Dear Parent:" said the letter from Sesame Street magazine. "The last time I wrote to you, I was concerned. Now, my concern has given way to active worry.

"Because your child's subscription to Sesame Street magazine expires after the next issue. And we still don't have the go-ahead from you to renew it."

Good grief, dear parent. You're falling apart!

"All of which adds up to an imminent subscription crisis. Time is running out. But I will guarantee this: If we get your renewal instructions within the next 14 days, your child's subscription will continue without interruption."

Thank goodness, you might be saying. There's still hope.

"What's at stake is continuity of the opportunity you decided to give your child when you first enrolled him or her as a subscriber."

Continuity of opportunity is the last thing parents would want to deprive their child of, as we all know. The letter continues to explain why. We're not talking about a magazine subscription here, we're talking about a child's future.

"In a sense, you created your own 'operation head start' didn't realize that, did you? by providing the kind of early learning experience experts say can do so much to help a child learn better throughout his or her school and college career. What you're doing, in effect, is to help give your child an edge in the competition he or she must inevitably face.

"Is there any higher priority than this for those of us who have children? Any higher priority than doing everything possible to help your child develop the self-confidence and enthusiasm for reading and learning that are so essential to ultimate self-realization?

"Let me ask you -- are you sure you really want to let this opportunity expire? The opportunity you gave your child when you subscribed to Sesame Street Magazine, one of the most valuable tools ever created for helping children realize their potential?"

"Heavens, no!" dear parents across the country must be saying after reading that letter. What's at stake is not a few dollars for a subscription to a magazine that might or might not ever be read by your child. What's at stake here is your child's competitive edge: the child's self-confidence, love of reading and learning, and ultimate self-realization. Renewal is not a decision to be put off, the letter goes on to say, and if the proper instructions are followed, the magazine will continue to grace your child's existence without interruption and you will "get the satisfaction of knowing an important priority is taken care of."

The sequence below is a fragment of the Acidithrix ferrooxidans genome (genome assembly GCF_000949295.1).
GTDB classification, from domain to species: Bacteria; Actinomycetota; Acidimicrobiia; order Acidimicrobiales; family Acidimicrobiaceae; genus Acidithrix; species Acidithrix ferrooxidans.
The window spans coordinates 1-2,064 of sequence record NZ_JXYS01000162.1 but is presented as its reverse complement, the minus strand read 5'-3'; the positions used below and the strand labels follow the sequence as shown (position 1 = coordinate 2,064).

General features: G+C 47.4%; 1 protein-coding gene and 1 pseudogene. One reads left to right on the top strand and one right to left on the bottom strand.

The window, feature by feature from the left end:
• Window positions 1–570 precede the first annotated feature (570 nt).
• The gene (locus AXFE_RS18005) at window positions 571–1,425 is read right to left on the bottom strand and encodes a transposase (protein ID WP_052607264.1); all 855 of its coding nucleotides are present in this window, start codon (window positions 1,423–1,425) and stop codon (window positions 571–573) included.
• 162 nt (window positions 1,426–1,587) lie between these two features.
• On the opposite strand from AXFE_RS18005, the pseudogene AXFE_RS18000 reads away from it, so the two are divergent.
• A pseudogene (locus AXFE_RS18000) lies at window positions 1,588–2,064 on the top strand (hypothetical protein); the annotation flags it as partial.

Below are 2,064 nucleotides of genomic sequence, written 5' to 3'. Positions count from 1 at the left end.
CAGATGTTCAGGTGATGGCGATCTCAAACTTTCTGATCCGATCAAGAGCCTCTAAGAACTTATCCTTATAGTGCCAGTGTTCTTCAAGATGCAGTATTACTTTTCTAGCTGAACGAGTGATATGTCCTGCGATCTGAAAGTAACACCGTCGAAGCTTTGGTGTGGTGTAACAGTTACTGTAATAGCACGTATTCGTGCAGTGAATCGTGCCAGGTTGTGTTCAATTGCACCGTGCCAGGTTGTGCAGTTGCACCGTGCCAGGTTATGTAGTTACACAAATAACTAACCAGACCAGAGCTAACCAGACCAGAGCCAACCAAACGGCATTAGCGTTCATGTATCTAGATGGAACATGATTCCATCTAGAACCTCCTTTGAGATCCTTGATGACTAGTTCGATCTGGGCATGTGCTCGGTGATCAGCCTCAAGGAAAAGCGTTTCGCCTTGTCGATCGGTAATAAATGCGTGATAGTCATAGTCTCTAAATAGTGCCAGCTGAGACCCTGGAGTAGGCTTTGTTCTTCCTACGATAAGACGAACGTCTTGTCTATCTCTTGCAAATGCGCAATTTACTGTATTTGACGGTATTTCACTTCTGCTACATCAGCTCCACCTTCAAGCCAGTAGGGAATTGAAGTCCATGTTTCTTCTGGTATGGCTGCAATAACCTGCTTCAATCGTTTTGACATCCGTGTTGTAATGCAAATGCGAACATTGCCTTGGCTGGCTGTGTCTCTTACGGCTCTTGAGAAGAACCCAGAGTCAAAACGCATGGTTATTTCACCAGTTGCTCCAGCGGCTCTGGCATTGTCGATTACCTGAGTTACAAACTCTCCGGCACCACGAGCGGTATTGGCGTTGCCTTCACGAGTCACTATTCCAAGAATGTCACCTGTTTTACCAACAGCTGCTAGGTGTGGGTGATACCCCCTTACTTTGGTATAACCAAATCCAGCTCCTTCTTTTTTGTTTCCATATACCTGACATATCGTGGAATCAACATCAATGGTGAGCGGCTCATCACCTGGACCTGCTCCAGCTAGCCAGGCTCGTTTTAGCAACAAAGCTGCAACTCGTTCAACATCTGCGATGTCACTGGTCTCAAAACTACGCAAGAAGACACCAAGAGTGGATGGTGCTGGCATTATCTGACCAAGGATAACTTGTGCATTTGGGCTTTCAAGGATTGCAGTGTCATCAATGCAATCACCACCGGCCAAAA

The mere thought of nonrenewal ought to send chills down the spine of any self-respecting parent. How could you have been so irresponsible as to come this close to a subscription crisis? What kind of parent are you, anyway, going around thinking that just because you are sheltering, feeding, clothing and schooling your child, tending to emotional and physical health needs, that you are doing everything you should be doing? You almost deprived the child of one of the most valuable tools ever created to help realize the child's potential!

This postal-borne guilt trip arrived at the home of a friend shortly after an article appeared in this newspaper that was written by Brad Edmondson and adapted from American Demographics magazine, of which he is associate editor. He makes the point that advertisers are currently having a field day playing on parental guilt -- not only toward their children but also toward elderly dependents.

He cites the example of the Xerox ad that shows a father getting home for his daughter's birthday -- all because of new Xerox equipment in his office -- and the Commodore ad with a kid flunking out of college, "presumably because his parents didn't buy him their 64K home computer in time." Edmondson cites canned good ads that assure busy parents the product is nutritious for our children, nursing home ads that tell us the home is like "grandma's house," airline ads that warn of dire consequences to the marriage of a traveling executive who neglects to bring his spouse along.

The advertisers, writes Edmondson, "are stalking a large and emotionally vulnerable market. The potential targets are those who care for others, and their vulnerability arises from a double bind: a desire to work hard, achieve and make money, and an equally strong desire to be with their families . . . . And the emotional hook is guilt."

Indeed it is, and I, for one, herewith resolve not to buy it. Even without Sesame Street magazine, I got self-realized enough to know that playing on guilt isn't good advertising practice. It's dirty pool.